She explains that while it is permissible for employers to consider the benefits of in-person attendance, they shouldn’t be seen to apply “hard and fast rules about travel where disability may be present”. A disability could also be relevant when it comes to the needs of an employee’s family member, she says.
Of course, if an employer believes that an employee is in breach of an obligation to “obey their employer’s reasonable directions”, HR’s involvement could be critical. This would apply, Gallagher adds, if the employer has been clear about the need for business travel, can show that it is reasonably necessary, and is not seen to be behaving unreasonably in scheduling travel for employees.
These days, HR departments are also more likely to face employee concerns over climate change and may feel a duty to mitigate it. This could be “put forward as a protected belief for the purposes of the Equality Act”, Gallagher explains, although she stresses this is yet to be tested by way of a legal judgment.
Why firms need a new approach to travel risk
Other relevant considerations for HR might include whether it is realistic to ask LGBTQ+ employees to travel to parts of the world where they may face discrimination.
This is where Ema Boccagni of global mobility expert ECA International says risk assessments must come in. These should consider the full risk profile of the traveller, including aspects such as age, sex, ethnicity and any underlying health conditions.
“Whether business travel sits under HR, operations or somewhere else entirely, it is essential the two disciplines share a strong relationship,” she argues. “If the two are not working together in a concerted way, the efficiency of planning business travel is likely to be negatively affected.”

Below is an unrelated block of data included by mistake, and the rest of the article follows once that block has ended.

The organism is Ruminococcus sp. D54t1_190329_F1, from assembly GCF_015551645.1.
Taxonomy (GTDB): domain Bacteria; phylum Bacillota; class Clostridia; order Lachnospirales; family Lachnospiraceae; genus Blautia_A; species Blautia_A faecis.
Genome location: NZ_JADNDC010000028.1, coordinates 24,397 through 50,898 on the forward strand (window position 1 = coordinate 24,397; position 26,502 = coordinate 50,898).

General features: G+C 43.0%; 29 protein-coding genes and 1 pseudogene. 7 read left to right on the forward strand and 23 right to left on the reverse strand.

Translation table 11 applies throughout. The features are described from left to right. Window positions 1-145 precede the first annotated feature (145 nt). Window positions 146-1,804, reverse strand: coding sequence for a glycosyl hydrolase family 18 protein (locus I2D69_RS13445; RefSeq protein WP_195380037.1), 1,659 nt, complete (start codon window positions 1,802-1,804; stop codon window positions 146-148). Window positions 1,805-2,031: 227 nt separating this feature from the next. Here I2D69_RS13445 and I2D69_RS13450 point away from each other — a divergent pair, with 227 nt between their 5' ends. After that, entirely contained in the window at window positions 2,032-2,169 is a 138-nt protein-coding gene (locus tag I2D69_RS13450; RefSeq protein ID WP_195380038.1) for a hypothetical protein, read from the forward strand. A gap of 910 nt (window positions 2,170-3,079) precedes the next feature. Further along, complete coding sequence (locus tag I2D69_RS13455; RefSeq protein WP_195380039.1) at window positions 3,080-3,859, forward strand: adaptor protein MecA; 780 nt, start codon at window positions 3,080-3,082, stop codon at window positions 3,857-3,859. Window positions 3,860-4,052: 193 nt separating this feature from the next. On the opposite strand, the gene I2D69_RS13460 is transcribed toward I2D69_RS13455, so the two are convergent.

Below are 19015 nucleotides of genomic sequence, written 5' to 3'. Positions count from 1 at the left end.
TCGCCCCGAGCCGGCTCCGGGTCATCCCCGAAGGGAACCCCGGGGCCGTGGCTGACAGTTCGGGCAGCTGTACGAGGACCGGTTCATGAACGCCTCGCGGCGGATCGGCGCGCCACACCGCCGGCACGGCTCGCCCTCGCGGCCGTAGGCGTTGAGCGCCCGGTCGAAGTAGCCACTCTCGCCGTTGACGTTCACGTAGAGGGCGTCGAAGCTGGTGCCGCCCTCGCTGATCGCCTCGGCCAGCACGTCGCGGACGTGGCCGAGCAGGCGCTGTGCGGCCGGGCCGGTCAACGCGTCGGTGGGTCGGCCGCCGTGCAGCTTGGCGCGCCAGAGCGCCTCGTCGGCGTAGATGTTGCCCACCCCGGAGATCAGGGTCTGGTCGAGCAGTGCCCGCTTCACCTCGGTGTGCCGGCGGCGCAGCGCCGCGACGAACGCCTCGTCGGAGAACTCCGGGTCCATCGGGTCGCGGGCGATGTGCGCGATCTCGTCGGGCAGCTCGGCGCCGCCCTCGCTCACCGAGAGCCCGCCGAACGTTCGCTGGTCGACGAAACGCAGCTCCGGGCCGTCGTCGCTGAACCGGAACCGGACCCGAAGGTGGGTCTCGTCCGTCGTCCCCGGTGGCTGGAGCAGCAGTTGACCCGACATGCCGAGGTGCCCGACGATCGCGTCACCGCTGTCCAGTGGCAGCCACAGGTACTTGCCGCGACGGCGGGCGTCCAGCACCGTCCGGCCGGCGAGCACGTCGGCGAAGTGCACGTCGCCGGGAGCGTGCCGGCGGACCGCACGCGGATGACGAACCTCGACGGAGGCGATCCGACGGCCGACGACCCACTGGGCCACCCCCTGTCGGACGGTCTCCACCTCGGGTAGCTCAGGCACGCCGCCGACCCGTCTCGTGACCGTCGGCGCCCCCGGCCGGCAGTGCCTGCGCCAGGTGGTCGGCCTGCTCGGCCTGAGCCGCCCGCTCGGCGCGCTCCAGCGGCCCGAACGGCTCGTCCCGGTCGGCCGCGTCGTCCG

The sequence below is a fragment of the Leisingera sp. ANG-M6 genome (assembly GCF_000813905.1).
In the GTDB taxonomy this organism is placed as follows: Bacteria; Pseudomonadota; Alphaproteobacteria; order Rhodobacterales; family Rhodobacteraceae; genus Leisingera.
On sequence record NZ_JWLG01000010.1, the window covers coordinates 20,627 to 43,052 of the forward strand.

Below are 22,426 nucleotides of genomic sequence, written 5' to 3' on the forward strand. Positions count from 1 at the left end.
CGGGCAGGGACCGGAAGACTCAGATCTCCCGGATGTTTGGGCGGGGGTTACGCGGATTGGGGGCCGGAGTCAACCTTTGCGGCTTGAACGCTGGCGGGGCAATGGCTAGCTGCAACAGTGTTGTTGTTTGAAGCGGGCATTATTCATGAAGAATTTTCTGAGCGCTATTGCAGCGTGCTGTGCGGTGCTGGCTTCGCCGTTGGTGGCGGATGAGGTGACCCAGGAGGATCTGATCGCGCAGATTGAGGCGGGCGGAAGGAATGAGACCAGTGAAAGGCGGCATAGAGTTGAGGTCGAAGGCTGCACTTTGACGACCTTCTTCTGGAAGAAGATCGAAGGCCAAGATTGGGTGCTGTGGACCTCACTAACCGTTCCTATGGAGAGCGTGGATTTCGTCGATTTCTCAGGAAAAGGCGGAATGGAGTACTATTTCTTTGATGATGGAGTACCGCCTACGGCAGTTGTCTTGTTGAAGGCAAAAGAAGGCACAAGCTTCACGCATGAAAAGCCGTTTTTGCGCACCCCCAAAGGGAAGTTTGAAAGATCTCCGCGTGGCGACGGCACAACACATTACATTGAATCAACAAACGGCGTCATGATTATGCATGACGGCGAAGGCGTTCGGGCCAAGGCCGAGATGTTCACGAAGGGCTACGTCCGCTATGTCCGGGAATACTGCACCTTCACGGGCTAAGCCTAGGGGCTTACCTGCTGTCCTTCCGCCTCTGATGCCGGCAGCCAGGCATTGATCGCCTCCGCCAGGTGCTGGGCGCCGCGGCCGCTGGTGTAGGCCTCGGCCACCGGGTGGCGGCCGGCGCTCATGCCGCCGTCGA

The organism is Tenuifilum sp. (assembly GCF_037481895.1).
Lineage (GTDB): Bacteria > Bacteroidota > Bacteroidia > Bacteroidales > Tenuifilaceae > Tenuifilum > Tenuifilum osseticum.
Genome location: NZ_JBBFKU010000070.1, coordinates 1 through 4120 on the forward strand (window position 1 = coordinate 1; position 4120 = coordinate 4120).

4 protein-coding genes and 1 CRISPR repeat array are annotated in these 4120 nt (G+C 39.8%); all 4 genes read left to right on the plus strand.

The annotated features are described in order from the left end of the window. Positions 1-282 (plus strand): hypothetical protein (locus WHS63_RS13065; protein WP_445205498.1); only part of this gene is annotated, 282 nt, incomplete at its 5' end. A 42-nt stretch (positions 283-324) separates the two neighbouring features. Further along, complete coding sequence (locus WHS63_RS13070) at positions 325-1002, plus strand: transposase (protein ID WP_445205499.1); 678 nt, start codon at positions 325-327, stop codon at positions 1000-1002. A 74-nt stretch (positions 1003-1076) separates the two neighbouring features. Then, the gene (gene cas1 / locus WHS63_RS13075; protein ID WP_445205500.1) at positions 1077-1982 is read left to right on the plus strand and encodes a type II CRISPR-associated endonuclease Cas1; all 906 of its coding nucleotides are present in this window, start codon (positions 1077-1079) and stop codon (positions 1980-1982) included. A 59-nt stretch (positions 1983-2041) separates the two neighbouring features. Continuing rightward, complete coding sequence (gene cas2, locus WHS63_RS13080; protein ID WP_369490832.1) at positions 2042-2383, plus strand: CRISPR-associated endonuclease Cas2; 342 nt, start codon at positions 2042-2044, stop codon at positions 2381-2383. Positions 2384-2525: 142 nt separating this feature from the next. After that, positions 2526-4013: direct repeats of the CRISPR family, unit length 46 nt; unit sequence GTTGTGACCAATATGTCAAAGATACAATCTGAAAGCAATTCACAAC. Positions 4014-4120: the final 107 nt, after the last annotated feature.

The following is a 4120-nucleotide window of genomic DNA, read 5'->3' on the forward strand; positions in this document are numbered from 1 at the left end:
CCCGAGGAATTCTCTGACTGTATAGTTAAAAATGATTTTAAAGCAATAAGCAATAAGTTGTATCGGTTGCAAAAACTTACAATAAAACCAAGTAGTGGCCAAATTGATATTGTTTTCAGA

One further way for HR to demonstrate a commitment to compliance is the introduction of a proactive risk assessment strategy framework, ISO31030. Chris Job MBE, director risk management at Healix, says this is “the world’s first ‘best practice’ benchmark for travel risk management”.
He concedes that not all HR departments plan corporate trips, especially in larger companies with dedicated travel teams, but he acknowledges that HR’s role after the Covid crisis has become more entrenched in ensuring employee safety outside the office.
“By demonstrating compliance with the ISO’s end-to-end guidance, organisations can show that staff welfare and safety throughout the trip is the number-one priority,” he says. “This can go a long way in allaying any pre-travel concerns and building employee trust.”
Job advises HR professionals and travel managers to combine their data for a more individualised travel risk assessment. The specifics of long-term and high-risk business trips, such as location and itinerary, should be combined with employees’ profiles, including their medical considerations.
“HR leaders should involve employees by asking them about their key concerns before an assignment,” Job adds. “With a personalised, accurate and interactive travel risk strategy in place, employees know that their company is doing its utmost to protect their health and safety and mitigate any threats associated with business trips.”